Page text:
Monday, January 31, 2011

North Nashville Community Plan easily clears its first major Metro hurdle

Last week I attended the public hearing on the North Nashville Community Plan. It did not appear to me that very many citizens attended on the subject. No one spoke in favor of it. The only opponent, Bruce Wood, spoke in opposition to it based on his view that there is a fundamental disconnect between per capita income levels, workforce and health of North Nashville residents and that of the rest of Nashville. He insisted that the plan does not address those inequities. The Planning Commission disagreed with Wood and voted unanimously to approve.

The full plan passed by the commission can be found on the planning website. Some of the community-informed highlights discussed at the Planning Commission include:
  • Planning for easy on-street parking or parking behind buildings in urban corridors
  • Conserving parks and greenspace and increasing amenities and programming therein
  • Leaving open space/flood plain undeveloped (which was justified during May flood)
  • Limiting number of neighborhood centers to strengthen corridors
  • Corridor polices along Jeff St and Buchanan St emphasizing vertical 1-3 story builds against sidewalks and mixed use
  • "University Row" 28th Av connector to West Nashville including residential development with commercial development limited to grocery store
  • Acceptance of developers' request for Metro to provide economic incentives for development
  • 5th Av N and several other streets would be changed to "collector streets"
My main concern was with the implications of that last point. It seems like I remember something about collector streets and LED sign allowances, but I did e-mail Metro Planning after the meeting to ask for clarification. A transportation planner replied to me thusly:

We are in the process of updating the Major and Collector Street Plan, which is still scheduled for a public hearing on February 24 at 4 p.m. in the Howard Office Building. We have added and deleted a number of streets based upon feedback from stakeholders and residents. During one of our last reviews, we reevaluated streets that connect into Downtown. There were a few streets added as collectors with the largest one being 5th Avenue beginning at Lafayette and going north through Downtown, through Germantown to Garfield. It is identified as a T4-M-CA2 between Jefferson and Hume. It is a T4-R-CA2 between Hume and Garfield. This means it's within an urban context (T) with mixed use (M) or residential (R) land use policies as a collector-avenue with two travel lanes. Ultimately if a developer were to redevelop property along 5th or Metro to conduct public improvements, the MCSP would help outline what potential elements should be considered and what they may look like. That might include wider sidewalks, improvements to on-street parking, addition of bike lanes, wider planting strips along the street, etc. These decisions would be guided by existing constraints meaning the existing development conditions and whether it is a large or small improvement project.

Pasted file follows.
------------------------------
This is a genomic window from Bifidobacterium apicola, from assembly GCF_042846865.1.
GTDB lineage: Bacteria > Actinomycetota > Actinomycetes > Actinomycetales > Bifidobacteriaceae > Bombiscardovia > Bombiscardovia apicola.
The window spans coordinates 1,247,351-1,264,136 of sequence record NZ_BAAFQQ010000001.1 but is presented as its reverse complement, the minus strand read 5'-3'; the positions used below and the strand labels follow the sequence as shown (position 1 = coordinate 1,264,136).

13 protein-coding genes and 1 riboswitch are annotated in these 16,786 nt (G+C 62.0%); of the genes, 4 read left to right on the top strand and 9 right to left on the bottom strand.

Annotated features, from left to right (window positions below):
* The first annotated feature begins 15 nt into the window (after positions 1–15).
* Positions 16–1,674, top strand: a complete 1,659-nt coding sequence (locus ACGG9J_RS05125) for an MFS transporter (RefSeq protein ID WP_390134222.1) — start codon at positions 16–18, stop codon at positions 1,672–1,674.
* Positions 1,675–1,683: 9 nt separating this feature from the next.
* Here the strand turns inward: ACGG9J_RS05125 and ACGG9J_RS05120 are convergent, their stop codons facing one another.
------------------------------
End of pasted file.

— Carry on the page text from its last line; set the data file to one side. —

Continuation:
Sounds innocuous right now, but of course I wonder if there are Metro Codes in our future that call for something objectionable on collector streets. Any thoughts?

1 comment:

  1. I seem to remember that there are limits to traffic calming that can be done on collector streets -- and that perhaps these streets are easier to widen?? (That last one is from LONG ago.) Sorry I can't refer to any rules or regs about these.

    For whatever it's worth. . . .